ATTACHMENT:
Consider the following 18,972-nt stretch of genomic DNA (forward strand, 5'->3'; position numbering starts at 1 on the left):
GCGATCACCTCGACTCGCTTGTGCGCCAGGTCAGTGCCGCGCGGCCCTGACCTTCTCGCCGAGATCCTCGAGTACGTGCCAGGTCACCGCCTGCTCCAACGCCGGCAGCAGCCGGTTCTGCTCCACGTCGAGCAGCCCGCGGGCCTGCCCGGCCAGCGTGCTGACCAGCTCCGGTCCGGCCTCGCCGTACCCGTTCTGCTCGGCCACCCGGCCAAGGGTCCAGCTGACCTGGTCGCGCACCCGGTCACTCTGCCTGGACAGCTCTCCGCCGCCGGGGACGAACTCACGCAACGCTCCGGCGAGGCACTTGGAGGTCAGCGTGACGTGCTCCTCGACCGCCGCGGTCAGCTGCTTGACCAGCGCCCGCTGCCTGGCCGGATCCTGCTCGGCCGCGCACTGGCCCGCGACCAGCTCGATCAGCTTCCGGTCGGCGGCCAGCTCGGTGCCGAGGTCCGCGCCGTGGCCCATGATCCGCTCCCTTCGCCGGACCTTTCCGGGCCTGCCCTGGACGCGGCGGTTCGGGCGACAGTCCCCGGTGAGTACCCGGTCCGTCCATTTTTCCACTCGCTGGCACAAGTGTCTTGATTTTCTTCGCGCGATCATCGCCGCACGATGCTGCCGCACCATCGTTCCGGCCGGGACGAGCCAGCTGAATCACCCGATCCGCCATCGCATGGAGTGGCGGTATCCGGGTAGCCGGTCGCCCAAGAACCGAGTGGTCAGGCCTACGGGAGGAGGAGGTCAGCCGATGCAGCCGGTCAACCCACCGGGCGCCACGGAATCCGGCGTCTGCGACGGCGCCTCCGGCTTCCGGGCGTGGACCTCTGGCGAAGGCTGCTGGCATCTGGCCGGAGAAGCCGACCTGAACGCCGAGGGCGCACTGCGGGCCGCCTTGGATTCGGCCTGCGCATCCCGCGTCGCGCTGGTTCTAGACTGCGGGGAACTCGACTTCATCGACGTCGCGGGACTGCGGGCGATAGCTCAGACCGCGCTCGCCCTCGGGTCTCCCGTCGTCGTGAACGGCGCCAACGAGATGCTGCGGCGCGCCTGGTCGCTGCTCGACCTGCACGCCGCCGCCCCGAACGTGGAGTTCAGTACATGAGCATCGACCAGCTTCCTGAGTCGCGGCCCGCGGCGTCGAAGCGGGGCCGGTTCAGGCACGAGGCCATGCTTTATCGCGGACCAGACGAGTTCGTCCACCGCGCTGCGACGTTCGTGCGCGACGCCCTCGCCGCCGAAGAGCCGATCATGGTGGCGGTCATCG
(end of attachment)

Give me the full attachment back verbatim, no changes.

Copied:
Consider the following 18,972-nt stretch of genomic DNA (forward strand, 5'->3'; position numbering starts at 1 on the left):
GCGATCACCTCGACTCGCTTGTGCGCCAGGTCAGTGCCGCGCGGCCCTGACCTTCTCGCCGAGATCCTCGAGTACGTGCCAGGTCACCGCCTGCTCCAACGCCGGCAGCAGCCGGTTCTGCTCCACGTCGAGCAGCCCGCGGGCCTGCCCGGCCAGCGTGCTGACCAGCTCCGGTCCGGCCTCGCCGTACCCGTTCTGCTCGGCCACCCGGCCAAGGGTCCAGCTGACCTGGTCGCGCACCCGGTCACTCTGCCTGGACAGCTCTCCGCCGCCGGGGACGAACTCACGCAACGCTCCGGCGAGGCACTTGGAGGTCAGCGTGACGTGCTCCTCGACCGCCGCGGTCAGCTGCTTGACCAGCGCCCGCTGCCTGGCCGGATCCTGCTCGGCCGCGCACTGGCCCGCGACCAGCTCGATCAGCTTCCGGTCGGCGGCCAGCTCGGTGCCGAGGTCCGCGCCGTGGCCCATGATCCGCTCCCTTCGCCGGACCTTTCCGGGCCTGCCCTGGACGCGGCGGTTCGGGCGACAGTCCCCGGTGAGTACCCGGTCCGTCCATTTTTCCACTCGCTGGCACAAGTGTCTTGATTTTCTTCGCGCGATCATCGCCGCACGATGCTGCCGCACCATCGTTCCGGCCGGGACGAGCCAGCTGAATCACCCGATCCGCCATCGCATGGAGTGGCGGTATCCGGGTAGCCGGTCGCCCAAGAACCGAGTGGTCAGGCCTACGGGAGGAGGAGGTCAGCCGATGCAGCCGGTCAACCCACCGGGCGCCACGGAATCCGGCGTCTGCGACGGCGCCTCCGGCTTCCGGGCGTGGACCTCTGGCGAAGGCTGCTGGCATCTGGCCGGAGAAGCCGACCTGAACGCCGAGGGCGCACTGCGGGCCGCCTTGGATTCGGCCTGCGCATCCCGCGTCGCGCTGGTTCTAGACTGCGGGGAACTCGACTTCATCGACGTCGCGGGACTGCGGGCGATAGCTCAGACCGCGCTCGCCCTCGGGTCTCCCGTCGTCGTGAACGGCGCCAACGAGATGCTGCGGCGCGCCTGGTCGCTGCTCGACCTGCACGCCGCCGCCCCGAACGTGGAGTTCAGTACATGAGCATCGACCAGCTTCCTGAGTCGCGGCCCGCGGCGTCGAAGCGGGGCCGGTTCAGGCACGAGGCCATGCTTTATCGCGGACCAGACGAGTTCGTCCACCGCGCTGCGACGTTCGTGCGCGACGCCCTCGCCGCCGAAGAGCCGATCATGGTGGCGGTCATCG